Southern Medical Journal:
Special Sections: Letters to the Editor
Lin, Mercury Y. MD; Shikle, James F. MD
Medical Corps, United States Navy; Naval Medical Center San Diego; San Diego, CA (Lin)
Medical Corps, United States Army; Eisenhower Army Medical Center; Fort Gordon, GA (Shikle)
To the Editor:
The case report by Nelson and Khan1 of bone metaplasia in the gallbladder was very insightful on this uncommon histologic finding of unknown clinical significance. We would like to contribute a similar case from our surgical pathology archive.
A 52-year-old, obese female (body mass index of 37.6 kg/m2), with a history of ulcerative colitis in remission, presented acutely to the Naval Medical Center San Diego Emergency Department after waking up from sleep with intense right upper quadrant pain. She reported moderate nausea, but no emesis. She was afebrile at presentation, with stable vital signs and unremarkable screening lab work. Physical exam demonstrated a positive Murphy sign and ultrasonography revealed a 1.5 cm cholelith. A laparoscopic cholecystectomy was performed with an uneventful postoperative course.
The surgical specimen consisted of a 6.5 × 3.2 × 1.2 cm gallbladder with 4 intraluminal calculi (largest calculus measuring 1.5 cm in greatest dimension) and an average wall thickness of 0.3 cm. A 0.2 × 0.2 cm polypoid projection was noted in the distal portion of the fundus. Histologic findings are diagnostic for chronic cholecystitis with cholelithiasis, cholesterolosis and a cholesterol polyp in the distal fundus with associated metaplastic bone formation (Figs. 1 and 2).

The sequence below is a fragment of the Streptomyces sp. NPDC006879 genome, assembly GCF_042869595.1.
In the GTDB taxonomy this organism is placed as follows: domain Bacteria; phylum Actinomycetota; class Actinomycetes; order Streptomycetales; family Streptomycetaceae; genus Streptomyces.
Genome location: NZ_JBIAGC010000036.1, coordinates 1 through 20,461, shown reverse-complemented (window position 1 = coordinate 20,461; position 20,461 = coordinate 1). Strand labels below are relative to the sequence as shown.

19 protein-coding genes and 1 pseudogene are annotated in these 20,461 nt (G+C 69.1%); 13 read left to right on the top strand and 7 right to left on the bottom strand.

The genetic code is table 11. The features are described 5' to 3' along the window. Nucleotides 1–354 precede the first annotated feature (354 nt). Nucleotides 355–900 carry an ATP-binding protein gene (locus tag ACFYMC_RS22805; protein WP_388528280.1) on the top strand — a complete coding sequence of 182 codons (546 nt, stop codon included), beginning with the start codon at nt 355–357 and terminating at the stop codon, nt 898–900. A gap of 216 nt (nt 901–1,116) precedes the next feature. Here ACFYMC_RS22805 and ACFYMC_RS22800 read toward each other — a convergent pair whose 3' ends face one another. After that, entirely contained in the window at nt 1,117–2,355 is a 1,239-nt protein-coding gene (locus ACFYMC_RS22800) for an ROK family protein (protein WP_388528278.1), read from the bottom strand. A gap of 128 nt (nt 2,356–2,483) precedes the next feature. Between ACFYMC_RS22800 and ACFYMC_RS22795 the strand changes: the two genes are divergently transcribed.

In our review of the literature, we noted only one other report of osseous metaplasia in a gallbladder cholesterolpolyp by Ortiz-Hidalgo and Baquera-Heredia.2 Since our patient’s cholecystectomy from three years prior, she has received further treatment in weight management and continues to be followed for her inflammatory bowel disease, which has remained in remission. In summary, bony metaplasia in the gallbladder is a peculiar microscopic finding and can be seen in association with cholesterol polyps.
Mercury Y. Lin, MD
Medical Corps, United States Navy
Naval Medical Center San Diego
San Diego, CA
James F. Shikle, MD
Medical Corps, United States Army
Eisenhower Army Medical Center
Fort Gordon, GA
1. Nelson JJ, Khan AG. A case of bone metaplasia of the gallbladder epithelium. South Med J 2009;102:322–324.
2. Ortiz-Hidalgo C, Baquera-Heredia J. Osseous metaplasia in polypoid cholesterosis. Am J Surg Pathol 2000;24:895.
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